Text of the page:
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# CMOS Analog IC Design: Fundamentals

395
Language:  English
This book is intended for use as the main textbook for an introductory course in CMOS analog integrated circuit design.
Description
Content
book.tabs.learning objectives

This book is intended for use as the main textbook for an introductory course in CMOS analog integrated circuit design. It is aimed at electronics engineering students who have followed basic courses in mathematics, physics, circuit theory, electronics and signal processing. It takes the students directly from a basic level to a level where they can start working on simple analog IC design projects or continue their studies using more advanced textbooks in the field.A distinct feature of this book is an emphasis on the interaction between analytical methods and simulation methods. Whenever relevant, the theoretical concepts are illustrated both through traditional mathematical models and through circuit simulations using the universally accepted program SPICE (Simulation Program with Integrated Circuit Emphasis).The material presented in this book has been adapted from material used by the author for many years of teaching an introductory one-semester course (5 ECTS credits) in CMOS analog integrated circuit design at the Technical University of Denmark.

• Preface
1. Chapter 1 – Introduction
1. CMOS technology
2. Why analog circuit design?
3. Design methodology
4. References
5. Multiple-choice test
2. Chapter 2 – Basic Concepts
1. Signals
2. Circuit elements
3. Circuit theorems
4. Circuit analysis
5. References
6. Multiple-choice test
7. Problems
3. Chapter 3 – The MOS Transistor
1. Fundamentals of pn diodes
2. Physical characteristics of the MOS transistor
3. Electrical characteristics of the MOS transistor
4. Examples of the use of the Shichman-Hodges transistor model
5. Small-signal models
6. Deriving a small-signal equivalent circuit from a large-signal schematic
8. References
9. Multiple-choice test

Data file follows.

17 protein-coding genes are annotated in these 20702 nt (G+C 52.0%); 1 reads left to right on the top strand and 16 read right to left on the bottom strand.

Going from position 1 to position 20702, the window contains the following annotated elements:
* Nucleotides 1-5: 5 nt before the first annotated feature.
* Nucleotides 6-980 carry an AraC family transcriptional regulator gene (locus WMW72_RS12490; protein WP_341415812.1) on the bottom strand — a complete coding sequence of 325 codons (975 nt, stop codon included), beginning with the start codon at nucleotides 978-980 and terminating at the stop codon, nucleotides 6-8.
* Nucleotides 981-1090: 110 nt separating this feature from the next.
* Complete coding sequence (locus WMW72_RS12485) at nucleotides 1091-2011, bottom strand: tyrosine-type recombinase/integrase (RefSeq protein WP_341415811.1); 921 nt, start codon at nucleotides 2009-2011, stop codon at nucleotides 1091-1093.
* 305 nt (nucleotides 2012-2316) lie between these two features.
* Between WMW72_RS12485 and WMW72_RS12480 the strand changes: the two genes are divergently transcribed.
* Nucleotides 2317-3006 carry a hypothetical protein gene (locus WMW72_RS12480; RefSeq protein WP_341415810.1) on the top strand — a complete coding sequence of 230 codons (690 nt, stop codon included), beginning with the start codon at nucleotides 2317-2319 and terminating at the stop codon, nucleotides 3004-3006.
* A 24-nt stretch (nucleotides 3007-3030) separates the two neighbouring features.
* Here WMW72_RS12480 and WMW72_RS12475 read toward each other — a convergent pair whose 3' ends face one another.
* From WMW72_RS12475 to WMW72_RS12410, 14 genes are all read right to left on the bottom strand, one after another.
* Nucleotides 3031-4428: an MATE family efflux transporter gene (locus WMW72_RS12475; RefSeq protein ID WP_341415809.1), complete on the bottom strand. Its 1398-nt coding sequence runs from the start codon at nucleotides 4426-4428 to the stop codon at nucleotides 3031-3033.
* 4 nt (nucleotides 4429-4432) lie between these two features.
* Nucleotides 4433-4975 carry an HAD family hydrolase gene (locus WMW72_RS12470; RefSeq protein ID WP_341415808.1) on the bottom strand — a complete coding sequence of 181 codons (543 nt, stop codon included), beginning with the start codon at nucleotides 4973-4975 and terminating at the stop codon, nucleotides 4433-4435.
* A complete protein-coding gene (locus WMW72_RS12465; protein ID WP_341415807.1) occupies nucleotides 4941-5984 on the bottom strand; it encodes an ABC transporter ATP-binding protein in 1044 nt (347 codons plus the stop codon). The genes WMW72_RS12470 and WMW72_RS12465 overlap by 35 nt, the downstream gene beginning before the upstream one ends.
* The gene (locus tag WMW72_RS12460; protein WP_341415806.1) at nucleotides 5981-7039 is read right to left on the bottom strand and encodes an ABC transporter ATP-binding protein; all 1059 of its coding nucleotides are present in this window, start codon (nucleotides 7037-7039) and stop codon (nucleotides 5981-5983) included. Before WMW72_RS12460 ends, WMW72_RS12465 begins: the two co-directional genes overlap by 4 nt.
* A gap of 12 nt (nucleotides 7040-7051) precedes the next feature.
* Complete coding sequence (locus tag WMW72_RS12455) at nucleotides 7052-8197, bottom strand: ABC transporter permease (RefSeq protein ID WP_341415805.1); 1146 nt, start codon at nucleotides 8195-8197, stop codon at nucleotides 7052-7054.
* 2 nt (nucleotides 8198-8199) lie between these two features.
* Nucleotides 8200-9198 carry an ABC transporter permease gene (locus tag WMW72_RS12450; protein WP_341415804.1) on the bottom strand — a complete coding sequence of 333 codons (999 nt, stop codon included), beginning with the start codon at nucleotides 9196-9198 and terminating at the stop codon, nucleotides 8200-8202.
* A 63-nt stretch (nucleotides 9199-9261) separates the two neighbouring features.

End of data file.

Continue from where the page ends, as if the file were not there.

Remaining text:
10. Problems
4. Chapter 4 – Basic Gain Stages
1. The common-source stage at low frequencies
2. The common-drain stage at low frequencies
3. The common-gate stage and the cascode stage at low frequencies
4. The differential pair at low frequencies
5. Frequency response of the basic gain stages
6. References
7. Multiple-choice test
8. Problems
5. Chapter 5 – Multistage Amplifiers
1. Cascode opamps
2. The two-stage opamp
3. The two-stage opamp with feedback
4. References
5. Multiple-choice test
6. Problems
6. Chapter 6 – Feedback
1. The basic feedback structure
3. Feedback topologies
4. The inverting amplifier
5. Stability
6. Frequency compensation
7. References
8. Multiple-choice test
9. Problems
7. Chapter 7 – The Two-Stage Opamp
1. Specifications for a design example
2. Bandwidth and stability requirements
3. Bias point and transistor dimensions
4. Design verification and iteration
5. References
6. Multiple-choice test
7. Problems
8. Chapter 8 – Bias Circuits, Bandgap References and Voltage Regulators
1. Current mirrors
2. Bias current circuits with reduced supply voltage dependency
3. Bandgap voltage references
4. Voltage regulators
5. References
6. Multiple-choice test
7. Problems
9. Chapter 9 – Essential Results and Equations
1. Design methodology
2. Device models, linear passive devices
3. Device model, pn diode
4. Small-signal models
5. Device models, MOS transistors
6. Basic gain stages at low frequency
7. Frequency response of basic gain stages
8. Feedback
9. The two-stage opamp
10. Current mirrors and current sources
11. Bandgap reference principle
12. Voltage regulators
• Appendix A – Answers to Multiple-Choice Tests
• Appendix B – Answers to End-of-Chapter Problems
• Appendix C – Transistor Models
• Index

Understand the method to find open-circuit voltage loop gain without knowing exact impedance values. Explain how to use a small test voltage to measure loop gain. Identify the benefits of assuming an open circuit for this type of measurement.